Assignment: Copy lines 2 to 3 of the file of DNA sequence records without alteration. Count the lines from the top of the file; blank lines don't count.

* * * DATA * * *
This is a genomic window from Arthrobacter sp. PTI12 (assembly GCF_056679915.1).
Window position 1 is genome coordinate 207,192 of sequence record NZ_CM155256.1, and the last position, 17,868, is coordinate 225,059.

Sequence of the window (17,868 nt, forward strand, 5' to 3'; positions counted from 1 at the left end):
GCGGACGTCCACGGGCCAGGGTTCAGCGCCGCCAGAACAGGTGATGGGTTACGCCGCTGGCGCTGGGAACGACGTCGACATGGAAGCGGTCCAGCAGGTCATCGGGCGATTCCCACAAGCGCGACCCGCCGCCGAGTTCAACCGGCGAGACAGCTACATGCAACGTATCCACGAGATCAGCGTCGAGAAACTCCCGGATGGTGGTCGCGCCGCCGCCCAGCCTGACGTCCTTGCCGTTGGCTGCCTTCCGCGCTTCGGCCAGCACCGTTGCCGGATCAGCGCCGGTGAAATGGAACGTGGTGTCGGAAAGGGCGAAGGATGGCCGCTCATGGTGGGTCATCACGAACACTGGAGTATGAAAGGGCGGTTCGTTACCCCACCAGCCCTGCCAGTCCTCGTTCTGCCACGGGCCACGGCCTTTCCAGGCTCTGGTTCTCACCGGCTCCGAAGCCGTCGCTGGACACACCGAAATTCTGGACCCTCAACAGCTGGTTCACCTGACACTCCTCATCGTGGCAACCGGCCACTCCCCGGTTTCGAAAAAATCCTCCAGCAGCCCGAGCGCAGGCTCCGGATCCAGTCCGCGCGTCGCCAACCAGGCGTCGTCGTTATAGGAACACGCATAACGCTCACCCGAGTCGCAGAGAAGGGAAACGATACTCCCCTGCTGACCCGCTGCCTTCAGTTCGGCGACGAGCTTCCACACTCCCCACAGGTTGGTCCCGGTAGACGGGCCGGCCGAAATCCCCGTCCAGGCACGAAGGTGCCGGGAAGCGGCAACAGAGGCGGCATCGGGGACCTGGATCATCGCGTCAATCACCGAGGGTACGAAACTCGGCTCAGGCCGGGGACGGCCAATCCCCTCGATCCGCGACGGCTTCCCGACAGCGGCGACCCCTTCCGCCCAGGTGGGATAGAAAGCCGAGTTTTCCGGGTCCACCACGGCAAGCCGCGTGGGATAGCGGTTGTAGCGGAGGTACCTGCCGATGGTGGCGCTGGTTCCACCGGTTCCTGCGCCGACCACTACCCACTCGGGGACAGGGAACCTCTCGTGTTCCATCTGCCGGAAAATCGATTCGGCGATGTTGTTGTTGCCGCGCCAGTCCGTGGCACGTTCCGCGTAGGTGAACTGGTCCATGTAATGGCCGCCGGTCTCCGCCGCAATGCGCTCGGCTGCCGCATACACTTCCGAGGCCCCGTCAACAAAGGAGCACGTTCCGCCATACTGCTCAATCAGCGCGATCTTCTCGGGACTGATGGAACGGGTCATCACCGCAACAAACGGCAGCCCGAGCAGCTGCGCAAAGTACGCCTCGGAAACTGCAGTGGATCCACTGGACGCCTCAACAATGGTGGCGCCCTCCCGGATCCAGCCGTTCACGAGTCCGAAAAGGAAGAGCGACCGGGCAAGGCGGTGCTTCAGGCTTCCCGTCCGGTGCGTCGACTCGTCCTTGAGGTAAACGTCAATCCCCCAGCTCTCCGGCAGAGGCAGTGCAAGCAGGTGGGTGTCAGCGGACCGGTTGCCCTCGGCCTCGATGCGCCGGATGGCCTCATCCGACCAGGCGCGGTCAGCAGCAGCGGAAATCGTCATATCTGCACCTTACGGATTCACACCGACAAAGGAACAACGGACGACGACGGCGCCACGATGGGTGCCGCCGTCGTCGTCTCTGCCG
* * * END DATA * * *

Window position 1 is genome coordinate 207,192 of sequence record NZ_CM155256.1, and the last position, 17,868, is coordinate 225,059.

Sequence of the window (17,868 nt, forward strand, 5' to 3'; positions counted from 1 at the left end):